UNITED WE STAND, DIVIDED WE FALL: NUS DISAFFILIATIONS

by Lucy Auger

Today, the Higher Education White Paper was published, with its proposals for entrenched market forces in Univerisites and further increased tuition fees. The media narrative beforehand, though, was not of the hard work NUS  have put into fighting this, but instead on disgruntled Students’ Unions looking to sever their ties from their national union. In one week, two universities have disaffiliated from NUS. The 9th of May saw Lincoln SU vote in a referendum to disaffiliate, and on the 12th, Newcastle followed suit. With more referendums to come, most notably at Oxford and Cambridge, it is highly likely that we will see more disaffiliations. Now more than ever, we must recognise the growing disillusionment with NUS that has been gaining momentum at an alarming rate all year.

In ever greater numbers, students are losing sight of the relevance of NUS to their lives. For many, NUS is little more than a discount card, and for others, perhaps more worryingly, it is seen as an authoritarian body representing bureaucracy and an attack on student autonomy. Over the last year, we have seen a startling rise in dissatisfaction from students towards NUS, and towards their own students’ unions. Regrettably, the majority of devoted NUS defenders are often reluctant to allow the discussion around disaffiliations to be conflated with the more sensational talking points that seem to dominate students’ debates on this issue. It is a waste of time to deny that clickbait issues like no-platforming, safe spaces, and cultural appropriation are irrelevant to NUS. The associations have been made, the narrative spun, and now the far more interesting conversation to be had is over who fuels this narrative, why it rings true for so many students, and who really benefits from NUS disaffiliations.

the outrage over ‘scandals’ like Sombrero-gate, though unfounded, has demonstrated the prevalence of the idea that when the student left organises it becomes absurdly militant
in its attempt to avoid offence.

Whether we like it or not, these looming referenda mark a crisis point of scandals over the last year that have culminated in a vocal resentment of NUS, an organisation seen by many as a symbol of the so-called ‘oppressing’ of free speech on campuses and as a hotbed of oversensitive liberalism. At UEA, the outrage over ‘scandals’ like Sombrero-gate, though unfounded, has demonstrated the prevalence of the idea that when the student left organises it becomes absurdly militant in its attempt to avoid offence. It is not a coincidence that this notion has become even more popularised since NUS’ election of a president who is unashamedly of the left left. Even nationally, the debate around no platform and safe spaces represents a fear that radical thought will be pushed out of universities by political student bodies like NUS. At first it seems as though students are, for some reason, intensely fearful of a powerful, progressive NUS. However, when we look at the sources of the accusations, it becomes clear that these sensationalist attacks come almost entirely from right-wing, regressive tabloids, and are forced upon students as though these beliefs are widely held on all campuses.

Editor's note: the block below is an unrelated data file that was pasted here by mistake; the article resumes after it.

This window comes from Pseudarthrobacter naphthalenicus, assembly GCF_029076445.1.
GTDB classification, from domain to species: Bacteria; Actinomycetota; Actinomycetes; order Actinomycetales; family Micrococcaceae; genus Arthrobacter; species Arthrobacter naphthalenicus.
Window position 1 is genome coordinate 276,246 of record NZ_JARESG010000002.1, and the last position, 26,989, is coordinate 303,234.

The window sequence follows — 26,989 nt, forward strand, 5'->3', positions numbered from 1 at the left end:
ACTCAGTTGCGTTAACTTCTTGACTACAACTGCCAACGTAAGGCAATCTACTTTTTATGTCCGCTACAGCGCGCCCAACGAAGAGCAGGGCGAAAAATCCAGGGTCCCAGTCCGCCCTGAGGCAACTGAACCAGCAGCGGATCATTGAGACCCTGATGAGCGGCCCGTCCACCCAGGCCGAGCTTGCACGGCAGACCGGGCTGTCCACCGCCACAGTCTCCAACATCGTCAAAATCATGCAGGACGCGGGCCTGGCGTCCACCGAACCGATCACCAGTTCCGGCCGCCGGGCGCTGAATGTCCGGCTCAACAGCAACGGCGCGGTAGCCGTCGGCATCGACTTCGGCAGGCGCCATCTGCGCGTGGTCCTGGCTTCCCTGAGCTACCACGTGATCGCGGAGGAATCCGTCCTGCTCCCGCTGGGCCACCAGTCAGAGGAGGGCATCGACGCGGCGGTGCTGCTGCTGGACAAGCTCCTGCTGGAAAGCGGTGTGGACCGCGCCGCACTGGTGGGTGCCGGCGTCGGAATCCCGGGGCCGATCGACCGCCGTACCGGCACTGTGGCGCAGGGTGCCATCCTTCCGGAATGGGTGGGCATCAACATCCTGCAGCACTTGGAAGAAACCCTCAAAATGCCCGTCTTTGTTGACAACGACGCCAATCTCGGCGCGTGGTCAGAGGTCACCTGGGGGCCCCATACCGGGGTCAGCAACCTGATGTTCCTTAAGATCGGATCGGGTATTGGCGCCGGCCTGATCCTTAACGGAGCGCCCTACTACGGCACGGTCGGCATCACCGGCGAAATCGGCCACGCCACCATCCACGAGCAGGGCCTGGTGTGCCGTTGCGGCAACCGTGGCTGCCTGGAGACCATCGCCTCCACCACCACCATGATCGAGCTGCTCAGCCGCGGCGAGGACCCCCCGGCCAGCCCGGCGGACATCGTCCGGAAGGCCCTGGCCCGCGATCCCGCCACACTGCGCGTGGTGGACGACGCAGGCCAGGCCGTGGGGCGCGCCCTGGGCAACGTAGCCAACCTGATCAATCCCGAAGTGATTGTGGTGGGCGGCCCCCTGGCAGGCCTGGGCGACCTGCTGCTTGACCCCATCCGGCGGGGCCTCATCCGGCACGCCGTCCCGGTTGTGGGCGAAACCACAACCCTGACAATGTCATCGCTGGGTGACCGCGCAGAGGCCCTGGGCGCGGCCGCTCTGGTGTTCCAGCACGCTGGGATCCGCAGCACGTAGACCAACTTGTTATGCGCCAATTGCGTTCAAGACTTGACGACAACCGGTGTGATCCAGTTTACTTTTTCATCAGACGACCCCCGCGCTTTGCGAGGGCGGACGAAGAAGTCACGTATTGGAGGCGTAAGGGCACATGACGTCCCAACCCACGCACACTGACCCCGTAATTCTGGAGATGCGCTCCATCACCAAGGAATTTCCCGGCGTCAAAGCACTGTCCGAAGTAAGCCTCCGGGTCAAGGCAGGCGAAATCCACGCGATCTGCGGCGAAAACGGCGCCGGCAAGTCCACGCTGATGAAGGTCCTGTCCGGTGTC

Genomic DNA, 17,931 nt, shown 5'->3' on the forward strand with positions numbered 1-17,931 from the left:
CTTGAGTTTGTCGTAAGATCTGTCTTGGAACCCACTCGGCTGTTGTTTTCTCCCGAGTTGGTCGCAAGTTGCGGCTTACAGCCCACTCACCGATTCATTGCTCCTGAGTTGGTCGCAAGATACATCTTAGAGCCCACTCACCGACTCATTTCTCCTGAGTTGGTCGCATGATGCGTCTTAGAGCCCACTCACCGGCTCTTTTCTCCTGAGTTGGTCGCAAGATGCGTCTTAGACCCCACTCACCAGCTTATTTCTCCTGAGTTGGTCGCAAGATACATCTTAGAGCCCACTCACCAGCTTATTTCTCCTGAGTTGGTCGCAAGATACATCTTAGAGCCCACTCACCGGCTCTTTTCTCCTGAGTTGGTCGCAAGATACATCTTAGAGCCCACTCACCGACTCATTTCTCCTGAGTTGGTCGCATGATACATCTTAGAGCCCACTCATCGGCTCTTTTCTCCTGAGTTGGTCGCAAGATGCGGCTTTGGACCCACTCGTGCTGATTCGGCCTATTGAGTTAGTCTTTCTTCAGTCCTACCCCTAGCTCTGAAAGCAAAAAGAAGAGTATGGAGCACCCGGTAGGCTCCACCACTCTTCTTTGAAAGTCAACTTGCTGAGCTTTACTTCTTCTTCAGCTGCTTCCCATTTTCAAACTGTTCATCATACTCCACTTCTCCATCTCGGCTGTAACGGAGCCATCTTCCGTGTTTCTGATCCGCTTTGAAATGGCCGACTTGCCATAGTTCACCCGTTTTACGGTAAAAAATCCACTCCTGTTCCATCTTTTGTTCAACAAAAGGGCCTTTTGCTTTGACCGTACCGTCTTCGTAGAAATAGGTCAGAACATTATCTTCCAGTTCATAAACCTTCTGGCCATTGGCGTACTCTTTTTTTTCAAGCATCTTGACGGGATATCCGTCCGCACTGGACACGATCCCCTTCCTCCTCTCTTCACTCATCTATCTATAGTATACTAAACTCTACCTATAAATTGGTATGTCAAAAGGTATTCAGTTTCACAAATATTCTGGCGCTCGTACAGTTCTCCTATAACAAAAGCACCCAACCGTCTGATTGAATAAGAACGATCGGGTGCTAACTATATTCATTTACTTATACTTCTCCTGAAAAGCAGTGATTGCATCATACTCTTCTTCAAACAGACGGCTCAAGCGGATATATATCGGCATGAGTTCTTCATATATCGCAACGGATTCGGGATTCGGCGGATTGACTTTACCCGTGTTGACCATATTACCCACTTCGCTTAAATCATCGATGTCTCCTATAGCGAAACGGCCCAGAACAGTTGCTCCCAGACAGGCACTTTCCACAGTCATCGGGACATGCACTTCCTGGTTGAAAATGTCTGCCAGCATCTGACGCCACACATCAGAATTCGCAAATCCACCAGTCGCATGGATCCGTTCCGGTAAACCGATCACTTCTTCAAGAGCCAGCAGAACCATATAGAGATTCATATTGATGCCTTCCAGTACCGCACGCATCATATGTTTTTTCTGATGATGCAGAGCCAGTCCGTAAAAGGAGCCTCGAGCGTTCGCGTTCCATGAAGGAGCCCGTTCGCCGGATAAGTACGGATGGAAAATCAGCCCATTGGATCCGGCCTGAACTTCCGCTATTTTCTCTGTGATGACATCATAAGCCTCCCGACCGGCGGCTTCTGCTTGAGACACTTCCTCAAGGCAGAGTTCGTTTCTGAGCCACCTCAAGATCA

malia-bouattia-nus-president-wail-qasim-body-image-1461685137

Over the last year, students have shown a renewed appetite for liberation. NUS has responded by shifting to the left, and as a result we have been marked out once again as a political threat. The public attacks from the media on NUS and the student movement can easily be seen as a reaction to the willingness of students to call out oppression nationally and on their own campuses. When students call out transphobia, they are branded ‘sanctimonious’ and ‘pampered.’ When NUS elects a president to fight to put liberation at the heart of our campaigns, The Daily Mail portrays her as an ‘advocate for terrorist violence’. It is far easier to attempt to dismiss or discredit the actions of students at the cutting edge of progressive politics, than it is to defend against a united student movement. The narrative has been written against NUS in an attempt to divide us, but we cannot let scathing, slanderous articles from The Daily Mail, The Sun, or even The Tab tell us what to think.

If more unions vote to disaffiliate, students will remain under attack, and the only difference is that they will have to face it alone. NUS is not an oppressive force, it is a vehicle for representation, and disaffiliation means opting out of that.  The Tories are united in their attacks on Universities and on students, and so we must be united in our fightback. We are stronger together, and we are stronger in NUS.

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